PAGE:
Greater Patagonian Trail northern part- summary and conclusions
The most important question regarding this trek is, did I enjoy it and would recommend the GPT to others: The first part of the question is easy to answer, I enjoyed walking the northern Part of the GPT very much! The diversity of the landscape from dry cacti country to high mountains, lush forests, colourful mountain deserts, towering volcanoes and beautiful lakes is fantastic, especially since the weather was very good, for most of the time. And one aspect I liked very much, might be not so welcome for others. The GPT is not only one trail, but a huge network, so everybody can create his own route, and there is still a lot of room for exploration! While the current "main trail" has a length of 3000 kilometres, there are about 12000 kilometers of route options!
Before I get into more detail, here come some pictures which illustrate the variety I found on the trail!
But I must emphasize, that for a huge part of the trek I didn't follow the main route but explored more remote options.
Dry cacti country just south of Santiago
The highest mountains of the GPT are in the very north
Even in the dry north there are majestic trees in the valleys
Home of the arrieros- the cowboy dream is alive
Most parts of the trail are shaped by volcanoes
Strange white sand deserts
The gorge of the powerful Rio Colorado
High desert sunset
The large Lago Maule
Swirling sand in high desert
Condors are frequently seen
The beautiful Lago Dial
Fuchsias and waterfalls
Beautiful forest valleys
Laguna del Laja
Flowers in hostile environment
Sierra Velluda at dusk
Glacier covered mountains
Bizarre Araukaria trees
Fuming volcano Copahue
Although Jan Dudeck who created the GPT has done a big deal in providing good informations, especially GPS- tracks, for somebody who is just used to established, well frequented, marked trails, the GPT will soon prove to be quite different. Knowledge on how to use a GPS device is absolutely necessary! I wouldn't consider the navigation especially difficult, just different from what most hikers experienced so far. But again, what might irritate other people I enjoyed thoroughly.
The GPT involves more planning than more established trails. I can't emphasize it enough, Jan's work is excellent and ever expanding so as a starter everybody who aspires to walk the GPT should spent a lot of time with his writings!
Not following a trodden path, but a mixture of different tracks, from the occasional cross country stretch over lovely horse trails to the rarely found vehicle track, there is a lot of variety. I enjoyed the huge number of single trails very much, because I don't like roadwalking, even on dirt roads with almost no traffic...
There are more possibilities to resupply as one would expect, but even my longest stage with food in the backpack was just 19 days. When you keep the rest of your gear minimal and light this is really doable. I would advice anybody who thinks about the GPT to research quite a bit about ultralight hiking. It really works! And things who seem to be unavoidable for "Old school hikers" like wearing boots, are really not necessary. O.K my trail running shoes were a mess after 1000 kilometers, but that is quite o.k regarding the often not very shoe friendly terrain...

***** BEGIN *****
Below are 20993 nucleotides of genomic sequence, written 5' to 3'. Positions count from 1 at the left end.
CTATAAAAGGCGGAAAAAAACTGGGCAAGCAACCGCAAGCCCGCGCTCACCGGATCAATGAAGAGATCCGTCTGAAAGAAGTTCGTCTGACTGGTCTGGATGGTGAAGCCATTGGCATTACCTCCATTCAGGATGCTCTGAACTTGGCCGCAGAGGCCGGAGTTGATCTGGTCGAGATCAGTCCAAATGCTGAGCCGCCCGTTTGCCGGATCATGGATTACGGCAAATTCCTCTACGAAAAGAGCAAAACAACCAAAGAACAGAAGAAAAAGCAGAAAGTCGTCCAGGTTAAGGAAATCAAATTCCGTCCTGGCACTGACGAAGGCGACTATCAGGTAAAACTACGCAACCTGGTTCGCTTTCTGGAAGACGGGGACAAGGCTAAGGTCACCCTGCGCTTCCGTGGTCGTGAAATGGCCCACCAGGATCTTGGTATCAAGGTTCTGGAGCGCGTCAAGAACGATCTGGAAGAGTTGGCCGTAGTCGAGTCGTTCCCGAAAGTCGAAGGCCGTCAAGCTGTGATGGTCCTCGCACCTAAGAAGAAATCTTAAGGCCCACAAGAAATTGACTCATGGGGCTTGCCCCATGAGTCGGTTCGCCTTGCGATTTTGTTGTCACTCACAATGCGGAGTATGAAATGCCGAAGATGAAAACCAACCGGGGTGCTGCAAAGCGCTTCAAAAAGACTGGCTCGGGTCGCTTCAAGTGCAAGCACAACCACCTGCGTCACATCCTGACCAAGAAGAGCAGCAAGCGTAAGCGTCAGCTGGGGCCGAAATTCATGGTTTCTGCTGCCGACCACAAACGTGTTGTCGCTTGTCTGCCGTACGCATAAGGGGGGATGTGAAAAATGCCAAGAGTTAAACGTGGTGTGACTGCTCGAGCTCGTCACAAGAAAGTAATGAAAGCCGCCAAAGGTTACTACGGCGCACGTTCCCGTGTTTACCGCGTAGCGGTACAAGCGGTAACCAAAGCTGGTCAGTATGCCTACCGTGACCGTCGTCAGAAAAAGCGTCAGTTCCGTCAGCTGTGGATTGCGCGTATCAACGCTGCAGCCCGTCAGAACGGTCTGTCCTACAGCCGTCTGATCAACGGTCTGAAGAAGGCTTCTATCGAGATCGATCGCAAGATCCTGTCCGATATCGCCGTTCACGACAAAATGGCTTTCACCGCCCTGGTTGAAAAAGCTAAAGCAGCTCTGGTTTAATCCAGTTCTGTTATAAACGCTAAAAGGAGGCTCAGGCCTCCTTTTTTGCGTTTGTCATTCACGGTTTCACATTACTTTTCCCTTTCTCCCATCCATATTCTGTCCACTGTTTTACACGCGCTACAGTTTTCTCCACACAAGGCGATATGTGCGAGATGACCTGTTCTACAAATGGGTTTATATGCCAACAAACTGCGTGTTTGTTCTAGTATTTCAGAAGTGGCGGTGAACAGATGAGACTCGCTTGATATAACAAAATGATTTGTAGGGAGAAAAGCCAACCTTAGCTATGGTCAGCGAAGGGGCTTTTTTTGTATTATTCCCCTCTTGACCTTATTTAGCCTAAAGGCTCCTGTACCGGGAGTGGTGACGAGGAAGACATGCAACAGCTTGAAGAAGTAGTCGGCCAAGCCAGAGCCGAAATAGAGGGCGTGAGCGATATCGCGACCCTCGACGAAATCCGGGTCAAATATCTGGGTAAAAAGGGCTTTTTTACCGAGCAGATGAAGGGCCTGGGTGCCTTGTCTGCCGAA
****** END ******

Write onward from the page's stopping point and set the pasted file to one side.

As most of the time the temperatures are high and you basically cross deserts, one might think, that water is a problem. But not so, there are creeks almost everywhere even in the middle of a dry summer, so I never carried more than a liter of water!
A number of time I got quite thirsty but nothing serious.
One thing I worried about are the private lands the route crosses. Quite often there are gates and signs indicating that no trespassing is allowed. While this indeed is a potential problem for hikers, on my trek I had no problem with this issue at all. I hope this will not change when a larger number of people goes hiking there! Key to keep the landowners in good mood towards hikers is of cause good behavior, like no littering, closing gates and so on.
While I am sure that hiking the GPT is possible with little or even no spanish, it gets your sympathy at potentially not so happy encounters when you speak at least some words in the language of the country you are in. I regretted that my spanish is not good enough for proper conversations as that would have enriched my experience!
So far I met only two other GPT-hikers. While the number of people on the trail will surely expand, I don't see that there will be many hikers in the future. That is good, because by this the atmosphere of wildness and exploration will stay alive, but things like a trail community and frequent meetings with like minded walkers will probably remain rather rare.
Regarding gear, I would take a warmer sleeping bag! As most of the time I did quite well with my 500 g downbag, there where some frosty nights were it was insufficient. A one kilo downbag would be a much better choice!
Securing the matress with a cord should never be forgotten unless you like to sleep on the bare ground, like I had to do!
Yeah, and after all I am happy to announce, that in just a little more than two months I will be off to Patagonia again, continuing the trail, this time with a Packraft!